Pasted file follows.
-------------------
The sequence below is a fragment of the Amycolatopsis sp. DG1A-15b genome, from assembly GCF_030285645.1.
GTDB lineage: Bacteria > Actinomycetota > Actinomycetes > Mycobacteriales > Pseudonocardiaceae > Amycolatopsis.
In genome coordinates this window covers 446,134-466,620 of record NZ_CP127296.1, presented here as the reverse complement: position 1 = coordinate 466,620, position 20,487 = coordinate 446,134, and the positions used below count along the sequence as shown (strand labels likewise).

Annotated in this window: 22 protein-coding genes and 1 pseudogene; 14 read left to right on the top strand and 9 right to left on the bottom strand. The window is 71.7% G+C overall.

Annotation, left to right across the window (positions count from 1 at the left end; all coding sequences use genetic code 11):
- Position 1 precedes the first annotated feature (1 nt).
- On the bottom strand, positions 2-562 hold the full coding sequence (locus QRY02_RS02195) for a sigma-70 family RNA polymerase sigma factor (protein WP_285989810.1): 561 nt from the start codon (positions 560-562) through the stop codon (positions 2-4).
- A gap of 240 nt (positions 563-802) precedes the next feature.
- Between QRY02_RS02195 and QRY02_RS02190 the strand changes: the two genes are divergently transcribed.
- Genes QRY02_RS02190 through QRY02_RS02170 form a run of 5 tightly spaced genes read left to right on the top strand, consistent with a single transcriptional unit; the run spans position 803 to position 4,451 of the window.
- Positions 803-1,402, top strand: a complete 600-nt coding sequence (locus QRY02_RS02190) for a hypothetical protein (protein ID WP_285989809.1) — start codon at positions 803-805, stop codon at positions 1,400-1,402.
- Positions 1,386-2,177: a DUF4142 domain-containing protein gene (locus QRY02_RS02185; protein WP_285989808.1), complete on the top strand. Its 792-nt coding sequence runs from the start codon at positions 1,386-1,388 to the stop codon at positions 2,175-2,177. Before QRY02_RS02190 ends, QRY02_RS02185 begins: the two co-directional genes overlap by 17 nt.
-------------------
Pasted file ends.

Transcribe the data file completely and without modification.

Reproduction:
The sequence below is a fragment of the Amycolatopsis sp. DG1A-15b genome, from assembly GCF_030285645.1.
GTDB lineage: Bacteria > Actinomycetota > Actinomycetes > Mycobacteriales > Pseudonocardiaceae > Amycolatopsis.
In genome coordinates this window covers 446,134-466,620 of record NZ_CP127296.1, presented here as the reverse complement: position 1 = coordinate 466,620, position 20,487 = coordinate 446,134, and the positions used below count along the sequence as shown (strand labels likewise).

Annotated in this window: 22 protein-coding genes and 1 pseudogene; 14 read left to right on the top strand and 9 right to left on the bottom strand. The window is 71.7% G+C overall.

Annotation, left to right across the window (positions count from 1 at the left end; all coding sequences use genetic code 11):
- Position 1 precedes the first annotated feature (1 nt).
- On the bottom strand, positions 2-562 hold the full coding sequence (locus QRY02_RS02195) for a sigma-70 family RNA polymerase sigma factor (protein WP_285989810.1): 561 nt from the start codon (positions 560-562) through the stop codon (positions 2-4).
- A gap of 240 nt (positions 563-802) precedes the next feature.
- Between QRY02_RS02195 and QRY02_RS02190 the strand changes: the two genes are divergently transcribed.
- Genes QRY02_RS02190 through QRY02_RS02170 form a run of 5 tightly spaced genes read left to right on the top strand, consistent with a single transcriptional unit; the run spans position 803 to position 4,451 of the window.
- Positions 803-1,402, top strand: a complete 600-nt coding sequence (locus QRY02_RS02190) for a hypothetical protein (protein ID WP_285989809.1) — start codon at positions 803-805, stop codon at positions 1,400-1,402.
- Positions 1,386-2,177: a DUF4142 domain-containing protein gene (locus QRY02_RS02185; protein WP_285989808.1), complete on the top strand. Its 792-nt coding sequence runs from the start codon at positions 1,386-1,388 to the stop codon at positions 2,175-2,177. Before QRY02_RS02190 ends, QRY02_RS02185 begins: the two co-directional genes overlap by 17 nt.